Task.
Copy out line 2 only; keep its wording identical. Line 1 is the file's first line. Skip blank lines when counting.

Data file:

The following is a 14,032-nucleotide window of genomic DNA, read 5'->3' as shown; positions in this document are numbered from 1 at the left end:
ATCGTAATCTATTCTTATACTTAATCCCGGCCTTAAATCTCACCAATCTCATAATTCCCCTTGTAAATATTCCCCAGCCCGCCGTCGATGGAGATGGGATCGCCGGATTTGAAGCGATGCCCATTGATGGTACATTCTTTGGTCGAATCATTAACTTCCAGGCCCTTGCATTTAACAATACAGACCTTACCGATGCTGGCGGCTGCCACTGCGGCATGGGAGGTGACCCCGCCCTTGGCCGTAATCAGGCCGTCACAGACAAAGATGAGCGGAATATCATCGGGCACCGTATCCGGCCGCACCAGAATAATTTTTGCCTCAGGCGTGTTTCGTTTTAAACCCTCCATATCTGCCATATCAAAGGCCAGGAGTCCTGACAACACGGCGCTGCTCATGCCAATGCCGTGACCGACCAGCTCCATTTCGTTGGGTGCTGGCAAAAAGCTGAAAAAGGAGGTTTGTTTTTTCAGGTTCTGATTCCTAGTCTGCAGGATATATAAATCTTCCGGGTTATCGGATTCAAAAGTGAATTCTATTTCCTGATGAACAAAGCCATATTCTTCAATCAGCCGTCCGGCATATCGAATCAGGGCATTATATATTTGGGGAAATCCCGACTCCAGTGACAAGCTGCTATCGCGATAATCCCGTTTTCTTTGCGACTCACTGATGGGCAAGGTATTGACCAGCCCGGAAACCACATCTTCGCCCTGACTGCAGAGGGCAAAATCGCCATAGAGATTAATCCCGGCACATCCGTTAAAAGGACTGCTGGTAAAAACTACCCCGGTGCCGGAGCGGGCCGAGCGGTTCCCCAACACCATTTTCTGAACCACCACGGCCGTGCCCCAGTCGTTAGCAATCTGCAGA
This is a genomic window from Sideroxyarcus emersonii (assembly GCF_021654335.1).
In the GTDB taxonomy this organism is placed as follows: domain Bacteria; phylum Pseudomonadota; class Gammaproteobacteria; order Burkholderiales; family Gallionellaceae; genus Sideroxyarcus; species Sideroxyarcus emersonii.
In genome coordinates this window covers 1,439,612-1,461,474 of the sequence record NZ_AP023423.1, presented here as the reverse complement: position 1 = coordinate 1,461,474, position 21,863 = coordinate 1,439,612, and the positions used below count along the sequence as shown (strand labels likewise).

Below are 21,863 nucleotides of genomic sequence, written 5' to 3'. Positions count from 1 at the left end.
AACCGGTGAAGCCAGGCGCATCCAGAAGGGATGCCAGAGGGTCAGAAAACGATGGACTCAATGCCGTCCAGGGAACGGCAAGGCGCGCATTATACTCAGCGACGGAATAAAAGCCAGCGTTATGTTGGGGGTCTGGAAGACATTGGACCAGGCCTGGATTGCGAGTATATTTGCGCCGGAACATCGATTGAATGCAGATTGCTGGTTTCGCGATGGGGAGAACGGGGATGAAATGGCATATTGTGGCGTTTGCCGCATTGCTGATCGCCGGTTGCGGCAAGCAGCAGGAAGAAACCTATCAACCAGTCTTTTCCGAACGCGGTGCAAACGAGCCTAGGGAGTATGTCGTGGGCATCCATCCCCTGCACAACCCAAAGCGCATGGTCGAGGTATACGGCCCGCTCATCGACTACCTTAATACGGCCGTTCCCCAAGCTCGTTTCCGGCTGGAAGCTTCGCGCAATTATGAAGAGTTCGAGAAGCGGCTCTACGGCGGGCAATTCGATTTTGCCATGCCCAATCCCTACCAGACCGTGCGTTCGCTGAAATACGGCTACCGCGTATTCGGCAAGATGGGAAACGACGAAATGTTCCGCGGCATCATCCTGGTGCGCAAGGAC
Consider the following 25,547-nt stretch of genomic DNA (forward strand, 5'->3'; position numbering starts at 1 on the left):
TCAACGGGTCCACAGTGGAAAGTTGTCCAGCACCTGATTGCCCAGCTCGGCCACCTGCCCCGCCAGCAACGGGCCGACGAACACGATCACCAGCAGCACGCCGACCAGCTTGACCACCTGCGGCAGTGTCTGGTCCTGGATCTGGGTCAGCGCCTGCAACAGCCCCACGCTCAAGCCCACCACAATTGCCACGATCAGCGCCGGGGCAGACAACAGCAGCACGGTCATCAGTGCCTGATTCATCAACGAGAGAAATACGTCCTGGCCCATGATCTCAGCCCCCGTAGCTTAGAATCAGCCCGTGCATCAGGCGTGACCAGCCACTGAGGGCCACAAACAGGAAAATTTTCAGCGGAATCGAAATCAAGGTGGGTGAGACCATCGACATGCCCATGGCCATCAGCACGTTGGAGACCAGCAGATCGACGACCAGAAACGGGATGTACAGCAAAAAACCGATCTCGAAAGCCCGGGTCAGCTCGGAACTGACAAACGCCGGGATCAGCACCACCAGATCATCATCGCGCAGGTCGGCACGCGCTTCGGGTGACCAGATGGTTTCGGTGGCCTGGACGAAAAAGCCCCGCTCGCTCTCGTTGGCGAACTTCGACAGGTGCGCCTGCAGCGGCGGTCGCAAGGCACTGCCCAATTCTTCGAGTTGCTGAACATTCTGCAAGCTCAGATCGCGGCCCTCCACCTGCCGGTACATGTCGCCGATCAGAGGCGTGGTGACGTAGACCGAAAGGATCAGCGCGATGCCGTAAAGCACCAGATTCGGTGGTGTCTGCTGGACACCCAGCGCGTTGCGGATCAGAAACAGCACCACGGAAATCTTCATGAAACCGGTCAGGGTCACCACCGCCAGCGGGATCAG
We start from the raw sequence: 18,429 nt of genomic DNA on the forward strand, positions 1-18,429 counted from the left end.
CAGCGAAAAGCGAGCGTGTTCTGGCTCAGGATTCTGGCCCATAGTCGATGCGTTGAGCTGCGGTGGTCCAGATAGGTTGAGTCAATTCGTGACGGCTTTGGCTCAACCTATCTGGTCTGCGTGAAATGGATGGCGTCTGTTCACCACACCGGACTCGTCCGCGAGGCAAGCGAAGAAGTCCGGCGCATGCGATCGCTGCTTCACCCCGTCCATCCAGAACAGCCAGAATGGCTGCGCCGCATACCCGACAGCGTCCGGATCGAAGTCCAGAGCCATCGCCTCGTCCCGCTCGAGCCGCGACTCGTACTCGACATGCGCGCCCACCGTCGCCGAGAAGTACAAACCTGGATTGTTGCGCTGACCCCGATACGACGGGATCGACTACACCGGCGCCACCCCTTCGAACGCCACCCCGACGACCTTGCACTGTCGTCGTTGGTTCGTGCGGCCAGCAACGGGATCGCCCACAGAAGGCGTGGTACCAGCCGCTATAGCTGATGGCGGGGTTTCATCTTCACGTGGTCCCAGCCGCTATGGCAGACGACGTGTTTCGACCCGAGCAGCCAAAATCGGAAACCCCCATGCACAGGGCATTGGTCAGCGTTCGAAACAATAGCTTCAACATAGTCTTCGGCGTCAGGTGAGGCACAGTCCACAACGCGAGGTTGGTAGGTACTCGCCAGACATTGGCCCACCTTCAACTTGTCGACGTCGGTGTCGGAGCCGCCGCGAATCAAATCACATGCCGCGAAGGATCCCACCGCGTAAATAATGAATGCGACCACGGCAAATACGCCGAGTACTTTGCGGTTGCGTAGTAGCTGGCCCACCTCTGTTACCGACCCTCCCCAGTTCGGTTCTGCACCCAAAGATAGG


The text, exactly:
ATCGTAATCTATTCTTATACTTAATCCCGGCCTTAAATCTCACCAATCTCATAATTCCCCTTGTAAATATTCCCCAGCCCGCCGTCGATGGAGATGGGATCGCCGGATTTGAAGCGATGCCCATTGATGGTACATTCTTTGGTCGAATCATTAACTTCCAGGCCCTTGCATTTAACAATACAGACCTTACCGATGCTGGCGGCTGCCACTGCGGCATGGGAGGTGACCCCGCCCTTGGCCGTAATCAGGCCGTCACAGACAAAGATGAGCGGAATATCATCGGGCACCGTATCCGGCCGCACCAGAATAATTTTTGCCTCAGGCGTGTTTCGTTTTAAACCCTCCATATCTGCCATATCAAAGGCCAGGAGTCCTGACAACACGGCGCTGCTCATGCCAATGCCGTGACCGACCAGCTCCATTTCGTTGGGTGCTGGCAAAAAGCTGAAAAAGGAGGTTTGTTTTTTCAGGTTCTGATTCCTAGTCTGCAGGATATATAAATCTTCCGGGTTATCGGATTCAAAAGTGAATTCTATTTCCTGATGAACAAAGCCATATTCTTCAATCAGCCGTCCGGCATATCGAATCAGGGCATTATATATTTGGGGAAATCCCGACTCCAGTGACAAGCTGCTATCGCGATAATCCCGTTTTCTTTGCGACTCACTGATGGGCAAGGTATTGACCAGCCCGGAAACCACATCTTCGCCCTGACTGCAGAGGGCAAAATCGCCATAGAGATTAATCCCGGCACATCCGTTAAAAGGACTGCTGGTAAAAACTACCCCGGTGCCGGAGCGGGCCGAGCGGTTCCCCAACACCATTTTCTGAACCACCACGGCCGTGCCCCAGTCGTTAGCAATCTGCAGA